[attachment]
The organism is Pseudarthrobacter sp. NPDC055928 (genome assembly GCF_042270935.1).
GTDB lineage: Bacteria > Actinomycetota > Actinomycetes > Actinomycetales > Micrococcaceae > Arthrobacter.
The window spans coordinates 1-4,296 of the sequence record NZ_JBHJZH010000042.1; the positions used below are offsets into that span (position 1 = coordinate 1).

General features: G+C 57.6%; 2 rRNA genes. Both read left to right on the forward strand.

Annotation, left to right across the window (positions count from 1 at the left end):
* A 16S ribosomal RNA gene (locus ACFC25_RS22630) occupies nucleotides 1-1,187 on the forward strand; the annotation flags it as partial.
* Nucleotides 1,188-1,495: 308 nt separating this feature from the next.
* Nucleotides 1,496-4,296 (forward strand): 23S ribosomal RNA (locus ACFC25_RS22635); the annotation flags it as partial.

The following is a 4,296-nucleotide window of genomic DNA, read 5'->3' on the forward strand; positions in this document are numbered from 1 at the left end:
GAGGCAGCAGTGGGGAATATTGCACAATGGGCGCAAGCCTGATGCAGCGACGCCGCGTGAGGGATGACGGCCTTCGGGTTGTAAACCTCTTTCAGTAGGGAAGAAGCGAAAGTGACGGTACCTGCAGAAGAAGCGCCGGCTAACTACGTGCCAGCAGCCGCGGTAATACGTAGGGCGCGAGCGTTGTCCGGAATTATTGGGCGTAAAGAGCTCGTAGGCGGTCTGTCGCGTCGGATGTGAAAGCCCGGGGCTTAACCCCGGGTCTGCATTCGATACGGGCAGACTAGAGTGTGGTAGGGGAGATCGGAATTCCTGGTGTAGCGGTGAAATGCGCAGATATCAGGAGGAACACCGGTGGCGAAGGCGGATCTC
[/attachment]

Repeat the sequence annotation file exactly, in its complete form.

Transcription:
The organism is Pseudarthrobacter sp. NPDC055928 (genome assembly GCF_042270935.1).
GTDB lineage: Bacteria > Actinomycetota > Actinomycetes > Actinomycetales > Micrococcaceae > Arthrobacter.
The window spans coordinates 1-4,296 of the sequence record NZ_JBHJZH010000042.1; the positions used below are offsets into that span (position 1 = coordinate 1).

General features: G+C 57.6%; 2 rRNA genes. Both read left to right on the forward strand.

Annotation, left to right across the window (positions count from 1 at the left end):
* A 16S ribosomal RNA gene (locus ACFC25_RS22630) occupies nucleotides 1-1,187 on the forward strand; the annotation flags it as partial.
* Nucleotides 1,188-1,495: 308 nt separating this feature from the next.
* Nucleotides 1,496-4,296 (forward strand): 23S ribosomal RNA (locus ACFC25_RS22635); the annotation flags it as partial.

The following is a 4,296-nucleotide window of genomic DNA, read 5'->3' on the forward strand; positions in this document are numbered from 1 at the left end:
GAGGCAGCAGTGGGGAATATTGCACAATGGGCGCAAGCCTGATGCAGCGACGCCGCGTGAGGGATGACGGCCTTCGGGTTGTAAACCTCTTTCAGTAGGGAAGAAGCGAAAGTGACGGTACCTGCAGAAGAAGCGCCGGCTAACTACGTGCCAGCAGCCGCGGTAATACGTAGGGCGCGAGCGTTGTCCGGAATTATTGGGCGTAAAGAGCTCGTAGGCGGTCTGTCGCGTCGGATGTGAAAGCCCGGGGCTTAACCCCGGGTCTGCATTCGATACGGGCAGACTAGAGTGTGGTAGGGGAGATCGGAATTCCTGGTGTAGCGGTGAAATGCGCAGATATCAGGAGGAACACCGGTGGCGAAGGCGGATCTC